It’s being called the most efficient colloidal quantum dot (CQD) solar cell ever and a team of international researchers is being praised for the new development. Researchers from the University of Toronto (U of T), King Abdullah University of Science & Technology (KAUST) and Pennsylvania State University (Penn State) have created the new CQD solar cell based off the need for a design that compacts quantum dots together so that less distance between the quantum dots equals a higher efficiency.
“We figured out how to shrink the wrappers that encapsulate quantum dots down to the smallest imaginable size – a mere layer of atoms,” states Professor Ted Sargent, corresponding author on the work and holder of the Canada Research Chair in Nanotechnology at U of T.
The team found that up until their discovery, quantum dots had been capped with organic molecules that separated the nanoparticles by a nanometer, which on a nanoscale, creates a large distance for electrons to travel. The researcher’s solution was to use inorganic ligands, sub-nanometer-sized atoms, which bind to the surfaces of the quantum dots and use less space.
“Our team at Penn State proved that we could remove charge traps – locations where electrons get stuck – while still packing the quantum dots closely together,” says ProfessorJohn Asbury of Penn State, a co-author of the work.
The close quarters and charge trap elimination allowed for electrons to quickly and smoothly move through the solar cells and create the record efficiency. “We wrapped a single layer of atoms around each particle. This allowed us to pack well-passivated quantum dots into a dense solid,” explains Dr. Jiang Tang, the first author of the paper who conducted the research while a post-doctoral fellow in The Edward S. Rogers Department of Electrical & Computer Engineering at U of T.
The performance results were certified by Newport, an external laboratory, which is accredited by the US National Renewable Energy Laboratory. Newport found that the quantum dots had the highest electrical currents and the highest overall power conversion efficiency realized in CQD solar cells to date.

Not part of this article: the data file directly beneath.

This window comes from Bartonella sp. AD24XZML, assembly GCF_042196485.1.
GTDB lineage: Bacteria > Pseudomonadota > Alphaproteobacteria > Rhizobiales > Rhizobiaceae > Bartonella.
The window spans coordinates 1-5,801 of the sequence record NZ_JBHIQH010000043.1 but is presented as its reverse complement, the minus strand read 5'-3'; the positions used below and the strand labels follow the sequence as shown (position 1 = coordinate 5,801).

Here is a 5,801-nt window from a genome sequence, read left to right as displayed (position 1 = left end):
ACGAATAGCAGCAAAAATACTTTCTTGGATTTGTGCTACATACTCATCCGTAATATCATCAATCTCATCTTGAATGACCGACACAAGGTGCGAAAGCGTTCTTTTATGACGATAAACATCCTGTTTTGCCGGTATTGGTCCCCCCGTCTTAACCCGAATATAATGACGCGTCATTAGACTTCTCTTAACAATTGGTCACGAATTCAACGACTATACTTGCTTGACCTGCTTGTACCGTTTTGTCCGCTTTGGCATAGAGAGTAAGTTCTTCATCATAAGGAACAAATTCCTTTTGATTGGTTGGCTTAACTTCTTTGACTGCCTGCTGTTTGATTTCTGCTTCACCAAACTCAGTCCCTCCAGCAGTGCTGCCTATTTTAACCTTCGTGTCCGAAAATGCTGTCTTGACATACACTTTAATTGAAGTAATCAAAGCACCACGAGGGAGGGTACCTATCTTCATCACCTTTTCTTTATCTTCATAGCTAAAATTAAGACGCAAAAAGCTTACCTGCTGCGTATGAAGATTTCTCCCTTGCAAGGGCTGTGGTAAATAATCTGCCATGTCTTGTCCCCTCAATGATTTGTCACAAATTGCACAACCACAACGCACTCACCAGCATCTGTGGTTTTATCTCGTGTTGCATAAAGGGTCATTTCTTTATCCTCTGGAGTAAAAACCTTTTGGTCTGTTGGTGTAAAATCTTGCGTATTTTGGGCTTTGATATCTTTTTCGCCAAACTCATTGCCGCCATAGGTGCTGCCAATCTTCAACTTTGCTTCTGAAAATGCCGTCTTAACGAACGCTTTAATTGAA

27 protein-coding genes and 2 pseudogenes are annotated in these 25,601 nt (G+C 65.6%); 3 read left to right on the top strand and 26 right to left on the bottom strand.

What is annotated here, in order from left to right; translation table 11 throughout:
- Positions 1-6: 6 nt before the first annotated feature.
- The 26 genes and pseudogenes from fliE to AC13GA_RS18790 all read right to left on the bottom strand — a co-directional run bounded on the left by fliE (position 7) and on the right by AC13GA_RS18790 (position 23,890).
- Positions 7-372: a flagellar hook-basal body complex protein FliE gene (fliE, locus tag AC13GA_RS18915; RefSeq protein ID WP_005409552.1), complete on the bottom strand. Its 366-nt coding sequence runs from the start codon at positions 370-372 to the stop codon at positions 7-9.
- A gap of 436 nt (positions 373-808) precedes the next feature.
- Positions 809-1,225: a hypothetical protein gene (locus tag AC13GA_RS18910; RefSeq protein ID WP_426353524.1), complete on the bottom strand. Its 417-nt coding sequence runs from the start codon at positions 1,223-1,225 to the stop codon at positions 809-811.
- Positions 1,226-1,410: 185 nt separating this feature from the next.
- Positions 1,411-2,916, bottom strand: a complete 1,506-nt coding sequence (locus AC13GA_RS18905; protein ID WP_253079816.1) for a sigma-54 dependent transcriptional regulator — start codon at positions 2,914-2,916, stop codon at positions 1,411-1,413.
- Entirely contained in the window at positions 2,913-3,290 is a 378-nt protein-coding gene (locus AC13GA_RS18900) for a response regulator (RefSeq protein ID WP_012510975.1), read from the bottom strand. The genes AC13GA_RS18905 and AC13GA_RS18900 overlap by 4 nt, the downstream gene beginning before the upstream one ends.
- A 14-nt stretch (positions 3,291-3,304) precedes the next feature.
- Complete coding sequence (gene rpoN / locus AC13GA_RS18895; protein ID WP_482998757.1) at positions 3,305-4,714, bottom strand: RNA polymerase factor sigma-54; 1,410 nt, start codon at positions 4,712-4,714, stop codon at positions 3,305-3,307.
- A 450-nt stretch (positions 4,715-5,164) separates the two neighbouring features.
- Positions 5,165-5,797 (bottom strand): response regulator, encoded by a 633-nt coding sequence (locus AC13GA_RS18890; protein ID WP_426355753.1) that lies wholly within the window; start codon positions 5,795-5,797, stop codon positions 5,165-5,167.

“It is very impressive that the team was able to make solar cells with power conversion efficiency up to 6% from quantum dots,” states Professor Michael McGehee of Stanford University, a world-renowned expert in solution-processed organic solar cells. “There is a lot of surface area in these films that could have dangling bonds which would hinder the performance of solar cells by creating traps states.
“At KAUST, we used visualization methods with sub-nanometer resolution and accuracy to investigate the structure and composition of the passivated quantum dots,” states co-author Professor Aram Amassian of KAUST in Saudi Arabia. “We proved that the inorganic passivants were tightly correlated with the location of the quantum dots and that it was the chemical passivation, rather than nanocrystal ordering, that led to the remarkable colloidal quantum dot solar cell performance,” he adds.
The team’s research discovery has prompted U of T and KAUST to sign a technology licensing agreement as they foresee great potential for their research. The licensing is aimed at permitting the global commercialization of the new technology.
“This work proves the power of inorganic ligands in building practical devices,” states Professor Dmitri Talapin of The University of Chicago, a pioneer in inorganic ligands and materials chemistry. “This new surface chemistry provides the path toward both efficient and stable quantum dot solar cells. It should also impact other electronic and optoelectronic devices that utilize colloidal nanocrystals. Advantages of the all-inorganic approach include vastly improved electronic transport and a path to long-term stability.”